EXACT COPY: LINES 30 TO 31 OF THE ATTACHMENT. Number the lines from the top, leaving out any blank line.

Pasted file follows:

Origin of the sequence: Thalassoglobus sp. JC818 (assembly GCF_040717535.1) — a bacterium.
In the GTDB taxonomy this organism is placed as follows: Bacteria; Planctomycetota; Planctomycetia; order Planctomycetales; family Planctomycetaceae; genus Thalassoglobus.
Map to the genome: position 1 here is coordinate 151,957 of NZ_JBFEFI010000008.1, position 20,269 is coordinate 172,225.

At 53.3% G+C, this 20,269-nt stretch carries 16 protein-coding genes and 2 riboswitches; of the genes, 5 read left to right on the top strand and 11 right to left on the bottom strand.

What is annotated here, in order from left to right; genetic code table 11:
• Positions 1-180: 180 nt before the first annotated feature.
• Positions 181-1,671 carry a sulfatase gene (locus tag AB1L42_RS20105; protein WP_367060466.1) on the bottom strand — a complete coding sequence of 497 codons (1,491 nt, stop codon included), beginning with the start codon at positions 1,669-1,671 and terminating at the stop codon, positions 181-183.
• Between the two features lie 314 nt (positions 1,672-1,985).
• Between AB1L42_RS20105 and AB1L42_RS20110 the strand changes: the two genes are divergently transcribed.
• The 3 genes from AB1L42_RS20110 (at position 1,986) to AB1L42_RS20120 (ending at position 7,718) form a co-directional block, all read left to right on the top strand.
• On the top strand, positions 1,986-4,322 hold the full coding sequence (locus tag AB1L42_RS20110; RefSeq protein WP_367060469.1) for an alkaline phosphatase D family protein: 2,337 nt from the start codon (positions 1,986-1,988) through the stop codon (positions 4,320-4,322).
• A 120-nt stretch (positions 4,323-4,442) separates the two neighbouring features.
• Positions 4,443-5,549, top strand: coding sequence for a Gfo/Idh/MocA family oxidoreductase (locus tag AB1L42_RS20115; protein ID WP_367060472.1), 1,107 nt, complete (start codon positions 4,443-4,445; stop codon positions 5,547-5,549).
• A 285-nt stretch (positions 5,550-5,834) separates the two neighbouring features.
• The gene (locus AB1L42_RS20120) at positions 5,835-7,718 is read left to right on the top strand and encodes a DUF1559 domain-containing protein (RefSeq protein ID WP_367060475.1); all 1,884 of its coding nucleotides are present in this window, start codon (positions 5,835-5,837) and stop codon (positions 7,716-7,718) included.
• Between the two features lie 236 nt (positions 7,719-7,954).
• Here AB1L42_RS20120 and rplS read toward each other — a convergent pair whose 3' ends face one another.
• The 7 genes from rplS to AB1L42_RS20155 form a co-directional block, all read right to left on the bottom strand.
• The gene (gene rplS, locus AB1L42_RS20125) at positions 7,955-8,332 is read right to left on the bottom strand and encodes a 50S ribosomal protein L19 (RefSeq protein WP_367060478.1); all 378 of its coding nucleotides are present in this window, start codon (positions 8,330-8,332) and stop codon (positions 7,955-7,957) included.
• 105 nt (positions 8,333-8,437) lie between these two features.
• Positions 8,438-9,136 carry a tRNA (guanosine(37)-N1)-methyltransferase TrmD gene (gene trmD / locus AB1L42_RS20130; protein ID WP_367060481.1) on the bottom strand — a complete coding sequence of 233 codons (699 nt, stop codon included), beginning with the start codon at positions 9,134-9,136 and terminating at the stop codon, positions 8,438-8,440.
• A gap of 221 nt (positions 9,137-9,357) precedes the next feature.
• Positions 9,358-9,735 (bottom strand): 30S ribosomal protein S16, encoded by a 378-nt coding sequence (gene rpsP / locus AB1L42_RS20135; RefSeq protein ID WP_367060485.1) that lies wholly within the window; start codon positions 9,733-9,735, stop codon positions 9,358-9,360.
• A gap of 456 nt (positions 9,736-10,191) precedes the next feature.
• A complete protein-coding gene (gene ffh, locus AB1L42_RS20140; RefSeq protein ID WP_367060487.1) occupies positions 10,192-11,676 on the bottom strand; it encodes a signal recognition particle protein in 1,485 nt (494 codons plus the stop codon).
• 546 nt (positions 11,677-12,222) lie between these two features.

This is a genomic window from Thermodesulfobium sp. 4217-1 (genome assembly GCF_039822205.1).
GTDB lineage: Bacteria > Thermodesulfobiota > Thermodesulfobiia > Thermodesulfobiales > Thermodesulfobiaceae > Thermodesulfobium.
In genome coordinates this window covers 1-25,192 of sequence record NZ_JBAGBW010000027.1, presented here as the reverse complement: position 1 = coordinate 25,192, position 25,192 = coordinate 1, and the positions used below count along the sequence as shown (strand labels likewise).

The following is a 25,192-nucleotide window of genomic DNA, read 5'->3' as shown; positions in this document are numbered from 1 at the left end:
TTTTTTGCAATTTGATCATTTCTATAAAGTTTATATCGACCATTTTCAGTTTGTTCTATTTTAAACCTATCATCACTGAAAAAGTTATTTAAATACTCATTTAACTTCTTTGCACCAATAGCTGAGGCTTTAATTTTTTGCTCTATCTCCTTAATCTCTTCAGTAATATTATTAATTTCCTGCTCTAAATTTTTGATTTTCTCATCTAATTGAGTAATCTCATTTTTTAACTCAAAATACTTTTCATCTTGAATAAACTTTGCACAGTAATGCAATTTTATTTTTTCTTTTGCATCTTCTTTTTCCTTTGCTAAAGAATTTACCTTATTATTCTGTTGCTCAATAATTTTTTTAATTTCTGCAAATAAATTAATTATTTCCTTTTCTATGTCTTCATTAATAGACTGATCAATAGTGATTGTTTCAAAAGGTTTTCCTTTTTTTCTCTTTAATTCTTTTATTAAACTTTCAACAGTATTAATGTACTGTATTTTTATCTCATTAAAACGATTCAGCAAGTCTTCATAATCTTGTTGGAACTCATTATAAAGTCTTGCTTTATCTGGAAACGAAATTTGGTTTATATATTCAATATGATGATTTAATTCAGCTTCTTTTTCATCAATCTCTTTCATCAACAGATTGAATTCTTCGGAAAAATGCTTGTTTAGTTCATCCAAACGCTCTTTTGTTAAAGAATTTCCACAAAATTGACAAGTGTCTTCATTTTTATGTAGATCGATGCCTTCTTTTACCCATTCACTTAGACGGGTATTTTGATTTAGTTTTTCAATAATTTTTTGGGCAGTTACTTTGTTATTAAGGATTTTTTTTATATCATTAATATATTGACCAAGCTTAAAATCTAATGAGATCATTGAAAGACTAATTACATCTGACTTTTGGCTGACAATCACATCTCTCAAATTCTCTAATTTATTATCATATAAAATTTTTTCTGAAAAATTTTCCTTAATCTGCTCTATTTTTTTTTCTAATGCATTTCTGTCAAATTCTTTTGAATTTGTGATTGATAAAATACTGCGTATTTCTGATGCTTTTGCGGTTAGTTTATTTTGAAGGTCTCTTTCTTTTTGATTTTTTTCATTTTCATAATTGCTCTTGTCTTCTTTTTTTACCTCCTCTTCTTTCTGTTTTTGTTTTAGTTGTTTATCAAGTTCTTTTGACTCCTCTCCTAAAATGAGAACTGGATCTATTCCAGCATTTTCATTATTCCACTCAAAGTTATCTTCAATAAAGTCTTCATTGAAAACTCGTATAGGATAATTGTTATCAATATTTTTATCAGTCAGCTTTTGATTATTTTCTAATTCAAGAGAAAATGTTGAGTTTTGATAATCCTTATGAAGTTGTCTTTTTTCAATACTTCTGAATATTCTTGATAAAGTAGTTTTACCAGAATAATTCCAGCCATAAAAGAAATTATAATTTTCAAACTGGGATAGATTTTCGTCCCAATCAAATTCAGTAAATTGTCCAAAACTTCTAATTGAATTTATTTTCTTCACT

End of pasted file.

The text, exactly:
The following is a 25,192-nucleotide window of genomic DNA, read 5'->3' as shown; positions in this document are numbered from 1 at the left end:
TTTTTTGCAATTTGATCATTTCTATAAAGTTTATATCGACCATTTTCAGTTTGTTCTATTTTAAACCTATCATCACTGAAAAAGTTATTTAAATACTCATTTAACTTCTTTGCACCAATAGCTGAGGCTTTAATTTTTTGCTCTATCTCCTTAATCTCTTCAGTAATATTATTAATTTCCTGCTCTAAATTTTTGATTTTCTCATCTAATTGAGTAATCTCATTTTTTAACTCAAAATACTTTTCATCTTGAATAAACTTTGCACAGTAATGCAATTTTATTTTTTCTTTTGCATCTTCTTTTTCCTTTGCTAAAGAATTTACCTTATTATTCTGTTGCTCAATAATTTTTTTAATTTCTGCAAATAAATTAATTATTTCCTTTTCTATGTCTTCATTAATAGACTGATCAATAGTGATTGTTTCAAAAGGTTTTCCTTTTTTTCTCTTTAATTCTTTTATTAAACTTTCAACAGTATTAATGTACTGTATTTTTATCTCATTAAAACGATTCAGCAAGTCTTCATAATCTTGTTGGAACTCATTATAAAGTCTTGCTTTATCTGGAAACGAAATTTGGTTTATATATTCAATATGATGATTTAATTCAGCTTCTTTTTCATCAATCTCTTTCATCAACAGATTGAATTCTTCGGAAAAATGCTTGTTTAGTTCATCCAAACGCTCTTTTGTTAAAGAATTTCCACAAAATTGACAAGTGTCTTCATTTTTATGTAGATCGATGCCTTCTTTTACCCATTCACTTAGACGGGTATTTTGATTTAGTTTTTCAATAATTTTTTGGGCAGTTACTTTGTTATTAAGGATTTTTTTTATATCATTAATATATTGACCAAGCTTAAAATCTAATGAGATCATTGAAAGACTAATTACATCTGACTTTTGGCTGACAATCACATCTCTCAAATTCTCTAATTTATTATCATATAAAATTTTTTCTGAAAAATTTTCCTTAATCTGCTCTATTTTTTTTTCTAATGCATTTCTGTCAAATTCTTTTGAATTTGTGATTGATAAAATACTGCGTATTTCTGATGCTTTTGCGGTTAGTTTATTTTGAAGGTCTCTTTCTTTTTGATTTTTTTCATTTTCATAATTGCTCTTGTCTTCTTTTTTTACCTCCTCTTCTTTCTGTTTTTGTTTTAGTTGTTTATCAAGTTCTTTTGACTCCTCTCCTAAAATGAGAACTGGATCTATTCCAGCATTTTCATTATTCCACTCAAAGTTATCTTCAATAAAGTCTTCATTGAAAACTCGTATAGGATAATTGTTATCAATATTTTTATCAGTCAGCTTTTGATTATTTTCTAATTCAAGAGAAAATGTTGAGTTTTGATAATCCTTATGAAGTTGTCTTTTTTCAATACTTCTGAATATTCTTGATAAAGTAGTTTTACCAGAATAATTCCAGCCATAAAAGAAATTATAATTTTCAAACTGGGATAGATTTTCGTCCCAATCAAATTCAGTAAATTGTCCAAAACTTCTAATTGAATTTATTTTCTTCACT